The assassination of JFK – and the requisite conspiracy theories surrounding it – have been a popular mining ground for the film industry for decades now, so, with the fiftieth anniversary of the event now upon us it’s almost a given to expect something that covers it again. And “covers it” may just be the most apt term imaginable.
Boasting the sort of cast usually reserved for big-money monologue-driven Oscar fodder, Parkland (so named for the hospital to which JFK was taken) spends nearly the entirety of its ninety-three minute runtime simply recapping the events that took place, both during the assassination itself and in the three days that followed. Adding nothing new to the story whatsoever, it’s literally just that: a bland – seemingly matter-of-fact – recap of events. Worse still, none of the cast seem to be particularly aware that it is exactly that; which is doubly sad considering the wealth of talent on display – Giamatti, Thornton and, bizarrely, Smallville’s Tom Welling each get their moment to shine. It’s to the cast’s utter detriment however that not a single solitary character is in any way fully developed or realised, making the film’s obvious shortcomings even more glaringly obvious.
Subplot upon subplot is laid out before us; which, for a ninety-three minute film is baffling to say the least. Adding insult to injury, not one subplot (bar possibly the office-based antics of the FBI) bear any real connection to the narrative or have any semblance of a point. Director Landesman’s script seems to simply follow anyone who just happened to be around in Dallas that day willy-nilly, cutting back to the lives of Parkland’s doctors and nurses, for instance, for no real reason that bears consideration. It seems callous to have to point out that a solid half of the film is spent on scenes of hugging and crying; which we get, it was a tragedy, but is it really something that commands so much screen time?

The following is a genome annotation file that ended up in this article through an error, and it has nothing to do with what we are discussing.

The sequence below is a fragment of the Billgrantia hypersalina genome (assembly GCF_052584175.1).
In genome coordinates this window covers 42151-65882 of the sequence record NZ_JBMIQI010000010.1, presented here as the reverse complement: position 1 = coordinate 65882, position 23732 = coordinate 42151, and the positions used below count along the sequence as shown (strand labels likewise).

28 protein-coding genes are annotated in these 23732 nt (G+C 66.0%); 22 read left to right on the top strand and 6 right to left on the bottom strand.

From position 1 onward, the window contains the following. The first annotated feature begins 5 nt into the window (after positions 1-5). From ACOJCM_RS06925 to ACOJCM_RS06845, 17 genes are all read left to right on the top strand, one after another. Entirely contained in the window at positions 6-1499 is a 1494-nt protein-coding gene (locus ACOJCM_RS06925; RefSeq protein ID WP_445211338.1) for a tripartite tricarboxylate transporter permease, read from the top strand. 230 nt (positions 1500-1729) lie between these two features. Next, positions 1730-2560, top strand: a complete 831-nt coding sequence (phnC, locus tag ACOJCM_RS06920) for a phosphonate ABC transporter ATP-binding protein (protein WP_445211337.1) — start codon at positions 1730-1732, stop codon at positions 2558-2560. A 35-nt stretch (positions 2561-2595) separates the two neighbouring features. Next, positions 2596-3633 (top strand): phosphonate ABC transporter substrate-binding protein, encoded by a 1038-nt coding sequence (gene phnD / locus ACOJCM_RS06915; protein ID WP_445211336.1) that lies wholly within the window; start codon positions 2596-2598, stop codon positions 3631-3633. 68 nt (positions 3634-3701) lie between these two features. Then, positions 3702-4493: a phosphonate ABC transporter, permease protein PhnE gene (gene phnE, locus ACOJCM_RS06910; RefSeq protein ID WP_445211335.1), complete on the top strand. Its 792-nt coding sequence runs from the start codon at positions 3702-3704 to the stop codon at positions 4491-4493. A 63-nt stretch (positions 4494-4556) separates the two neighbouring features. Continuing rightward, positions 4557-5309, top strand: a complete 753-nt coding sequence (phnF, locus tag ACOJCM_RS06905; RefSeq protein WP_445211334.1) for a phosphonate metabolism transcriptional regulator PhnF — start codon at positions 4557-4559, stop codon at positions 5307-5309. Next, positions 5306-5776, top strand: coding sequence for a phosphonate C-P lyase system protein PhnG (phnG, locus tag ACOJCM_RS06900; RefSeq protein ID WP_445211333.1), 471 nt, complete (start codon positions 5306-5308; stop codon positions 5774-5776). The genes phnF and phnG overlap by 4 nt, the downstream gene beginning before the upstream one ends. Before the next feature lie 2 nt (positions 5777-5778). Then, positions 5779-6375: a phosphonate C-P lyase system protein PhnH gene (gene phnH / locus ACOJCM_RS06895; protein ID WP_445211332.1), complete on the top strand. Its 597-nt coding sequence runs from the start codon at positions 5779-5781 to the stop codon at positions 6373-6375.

Landesman’s directorial style doesn’t help proceedings either, forcing over-stylisation on a somber affair – a shot of a man simply sitting on a bench, for instance, is shot with such an overuse of shaky-cam that even Paul Greengrass would feel queasy. Add to the mix a comically pantomime performance from Jacki Weaver as the elder Mrs. Oswald and what you’re left with is a Kennedy drama that feels less like Emilio Estevez’s superb Bobby and more like a Dallas 1963 edition of Crimewatch.
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Billy Bob Thornton, Paul Giamatti, Zac Efron